Five myths about the EU Association Agreement

Publishing date: Monday, 18 November 2013
Views: 16654

On the eve of the Eastern Partnership Summit in Vilnius, the Parliament of Moldova adopted a declaration to support Moldova’s European integration process. Essentially the document is a logical continuation of the „Pro Europe” manifestation of 3 November and aims to reaffirm the importance of the European integration vector initiated back in 2005. 

However, political elites and society are more dispersed than ever around this desiderate. Thus, if in 2005 a similar declaration was voted unanimously, this time it was supported by only 58 of the 101 Members of Parliament. Also, according to the polls, the share of people in favour of European integration is similar to the share of people that inclines towards Euro-Asian integration. At the same time, a large part of the population is still undecided. This can be explained by people’s low level of awareness regarding the European integration process. As a result, the society is dominated by a number of myths about the implications of signing the Association Agreement with EU, which fuel people’s reticence about this process. In this analysis we will debunk five such myths.

Myth #1:Russian Federation is the main sales market for Moldovan exporters

One of the main arguments against the signing of the Agreement Association with EU and in favour of joining the Customs Union of Russia, Belarus and Kazakhstan is that the Russian Federation is the most important sales market for the Moldovan producers. Actually,the available statistics reveal that this argument is false.
During the past few years, the European Union has been the main sales market for Moldovan products and since 2006 it has constantly surpassed the CIS market. Thus, as of the end of 2012, 45.7% of total exports were directed to EU, while CIS attracted 40.5% .
Indeed, the break-down by countries confirms that Moldova’s most important trade partner for exports is the Russian Federation (30.3% of exports in 2012). However, about two thirds of these exports are actually re-exports. Unlike re-exports to EU or Turkey, consisting mainly of outward processing transactions , the re-exports to the Russian Federation generate neither employment, nor economic development because they do not envisage intense processing activities. In fact, a large share of these re-exports are operated by residents from free economic zones, who manage to change the tariff positions of the imported products and then export them to the Russian Federation with the origin of the Republic of Moldova.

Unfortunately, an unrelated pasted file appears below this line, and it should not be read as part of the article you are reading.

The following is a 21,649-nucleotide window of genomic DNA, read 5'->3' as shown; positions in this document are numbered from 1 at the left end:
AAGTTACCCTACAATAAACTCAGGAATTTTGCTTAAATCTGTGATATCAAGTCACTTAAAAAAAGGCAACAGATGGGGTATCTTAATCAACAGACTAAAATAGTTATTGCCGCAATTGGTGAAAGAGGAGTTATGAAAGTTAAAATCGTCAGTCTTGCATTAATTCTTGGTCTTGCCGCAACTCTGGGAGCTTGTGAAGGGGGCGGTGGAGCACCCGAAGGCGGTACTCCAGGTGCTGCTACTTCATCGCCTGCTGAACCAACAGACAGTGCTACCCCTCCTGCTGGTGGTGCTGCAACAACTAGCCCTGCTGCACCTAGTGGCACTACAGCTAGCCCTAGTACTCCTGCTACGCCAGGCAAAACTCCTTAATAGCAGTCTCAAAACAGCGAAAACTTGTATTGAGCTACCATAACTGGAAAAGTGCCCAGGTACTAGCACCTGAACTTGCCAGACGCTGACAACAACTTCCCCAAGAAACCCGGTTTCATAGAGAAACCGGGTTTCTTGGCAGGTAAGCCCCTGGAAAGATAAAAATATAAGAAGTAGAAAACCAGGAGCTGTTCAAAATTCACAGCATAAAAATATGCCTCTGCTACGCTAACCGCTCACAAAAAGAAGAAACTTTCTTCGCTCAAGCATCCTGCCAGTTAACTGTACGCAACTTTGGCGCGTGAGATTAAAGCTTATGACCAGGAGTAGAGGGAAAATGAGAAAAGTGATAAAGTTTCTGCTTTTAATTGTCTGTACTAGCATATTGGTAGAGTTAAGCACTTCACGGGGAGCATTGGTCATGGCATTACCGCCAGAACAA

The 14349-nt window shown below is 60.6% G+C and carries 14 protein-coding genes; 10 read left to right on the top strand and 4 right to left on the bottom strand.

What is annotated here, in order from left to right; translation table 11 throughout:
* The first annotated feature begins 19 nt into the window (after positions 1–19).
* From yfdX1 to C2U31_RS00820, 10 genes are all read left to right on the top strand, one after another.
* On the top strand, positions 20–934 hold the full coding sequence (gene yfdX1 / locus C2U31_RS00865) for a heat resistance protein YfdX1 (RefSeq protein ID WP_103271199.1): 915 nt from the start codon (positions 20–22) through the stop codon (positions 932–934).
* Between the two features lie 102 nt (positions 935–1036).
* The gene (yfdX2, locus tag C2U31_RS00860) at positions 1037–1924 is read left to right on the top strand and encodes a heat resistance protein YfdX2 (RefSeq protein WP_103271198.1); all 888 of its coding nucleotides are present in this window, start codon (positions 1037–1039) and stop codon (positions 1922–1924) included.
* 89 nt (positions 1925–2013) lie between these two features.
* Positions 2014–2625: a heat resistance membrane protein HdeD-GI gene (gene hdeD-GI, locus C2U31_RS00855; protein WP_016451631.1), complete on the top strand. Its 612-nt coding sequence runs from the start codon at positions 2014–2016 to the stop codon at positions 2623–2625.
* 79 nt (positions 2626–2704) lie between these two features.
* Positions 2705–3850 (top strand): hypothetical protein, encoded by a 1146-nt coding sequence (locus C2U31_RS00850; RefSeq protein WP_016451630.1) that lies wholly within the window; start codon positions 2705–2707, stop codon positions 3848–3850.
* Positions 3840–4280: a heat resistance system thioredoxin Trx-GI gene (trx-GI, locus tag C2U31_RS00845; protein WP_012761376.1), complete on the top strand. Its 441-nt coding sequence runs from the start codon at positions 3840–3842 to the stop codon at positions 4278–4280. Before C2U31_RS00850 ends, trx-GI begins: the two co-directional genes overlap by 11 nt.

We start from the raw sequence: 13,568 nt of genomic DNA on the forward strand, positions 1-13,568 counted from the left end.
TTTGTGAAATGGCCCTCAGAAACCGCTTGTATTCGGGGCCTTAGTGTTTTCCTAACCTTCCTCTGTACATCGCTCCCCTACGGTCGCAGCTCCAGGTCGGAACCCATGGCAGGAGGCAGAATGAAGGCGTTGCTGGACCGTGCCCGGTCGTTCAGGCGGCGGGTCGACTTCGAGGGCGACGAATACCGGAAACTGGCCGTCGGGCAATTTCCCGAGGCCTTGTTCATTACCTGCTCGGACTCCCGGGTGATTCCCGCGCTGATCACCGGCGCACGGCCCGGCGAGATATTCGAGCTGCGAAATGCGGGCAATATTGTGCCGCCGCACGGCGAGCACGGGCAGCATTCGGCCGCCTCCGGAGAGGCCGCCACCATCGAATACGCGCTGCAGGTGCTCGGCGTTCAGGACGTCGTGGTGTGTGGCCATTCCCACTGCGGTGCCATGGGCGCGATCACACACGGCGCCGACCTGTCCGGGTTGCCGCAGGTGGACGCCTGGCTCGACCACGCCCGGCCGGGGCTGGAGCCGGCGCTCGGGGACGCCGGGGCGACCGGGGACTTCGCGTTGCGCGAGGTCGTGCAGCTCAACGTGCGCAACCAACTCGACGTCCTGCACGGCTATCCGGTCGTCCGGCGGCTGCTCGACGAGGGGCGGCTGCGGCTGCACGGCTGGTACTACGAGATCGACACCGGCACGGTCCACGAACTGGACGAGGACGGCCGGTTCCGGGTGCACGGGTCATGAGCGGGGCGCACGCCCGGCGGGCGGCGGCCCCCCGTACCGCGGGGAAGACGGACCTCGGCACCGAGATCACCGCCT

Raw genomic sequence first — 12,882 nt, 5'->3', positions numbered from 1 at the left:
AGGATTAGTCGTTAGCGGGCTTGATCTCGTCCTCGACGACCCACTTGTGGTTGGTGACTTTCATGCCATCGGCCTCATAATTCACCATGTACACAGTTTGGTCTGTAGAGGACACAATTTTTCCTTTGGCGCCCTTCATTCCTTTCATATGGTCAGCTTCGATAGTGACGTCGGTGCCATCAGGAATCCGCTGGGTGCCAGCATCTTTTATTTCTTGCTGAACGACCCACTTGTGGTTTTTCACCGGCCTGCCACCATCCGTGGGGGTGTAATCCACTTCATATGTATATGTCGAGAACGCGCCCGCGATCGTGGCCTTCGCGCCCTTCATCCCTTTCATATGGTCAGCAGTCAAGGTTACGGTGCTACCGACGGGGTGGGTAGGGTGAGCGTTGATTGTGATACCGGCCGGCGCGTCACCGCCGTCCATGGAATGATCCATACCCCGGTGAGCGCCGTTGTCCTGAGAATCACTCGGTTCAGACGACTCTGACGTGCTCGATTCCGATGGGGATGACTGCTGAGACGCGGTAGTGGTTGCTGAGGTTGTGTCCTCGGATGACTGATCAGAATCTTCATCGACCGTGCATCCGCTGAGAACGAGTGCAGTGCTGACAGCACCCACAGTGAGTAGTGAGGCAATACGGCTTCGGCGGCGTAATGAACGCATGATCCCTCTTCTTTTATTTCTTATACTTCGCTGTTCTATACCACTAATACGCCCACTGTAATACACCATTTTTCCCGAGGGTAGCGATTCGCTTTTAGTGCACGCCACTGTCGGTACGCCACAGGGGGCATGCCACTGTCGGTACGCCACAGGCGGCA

For example, about 96% of pharmaceutical product exports and 41% of fresh fruit exports, accounting for about one fourth of the Moldovan exports to the Russian Federation (2012) are actually re-exports . At the same time, if we analyse „pure exports” that involve goods produced in the Republic of Moldova, the share of the Russian Federation goes down to 17.5% of total exports, whereas the main sales market is Romania (19.5%).

Myth busted: The Russian market is important, but not crucial for the Moldovan economy. Moreover, according to econometric estimations, the economical fluctuations from EU have about twice longerimpact on the Moldovan economy than the fluctuations from CIS area . At the same time, based on a gravity model for the foreign trade of the Republic of Moldova we conclude that during 2010-2012 Moldovan exporting companies have become more deeply anchored in the European Union compared to 2007-2009 .

Myth #2: By signing the Association Agreement with EU, Moldova will lose the CIS market

Loss of the CIS and, mainly, Russian market is another false argument, often used to undermine the objective of signing the Association Agreement with EU. Truth is that the Deep and Comprehensive Free Trade Agreement, which is a part of the Association Agreement, is compatible with other free trade agreements that Moldova is partof. The Free Trade Agreement with CIS countries is not an exception. Therefore, after signing the Association Agreement with EU, Moldova will be able to export duty-free both to EU and CIS. Furthermore, in this case the Free Trade Agreement with Turkey, which is currently the third most important market for Moldovan exports, will enter into force. Finally, because EU standards are recognized worldwide, along with the access to the EU market, other important global markets (SUA, China) will automatically open up.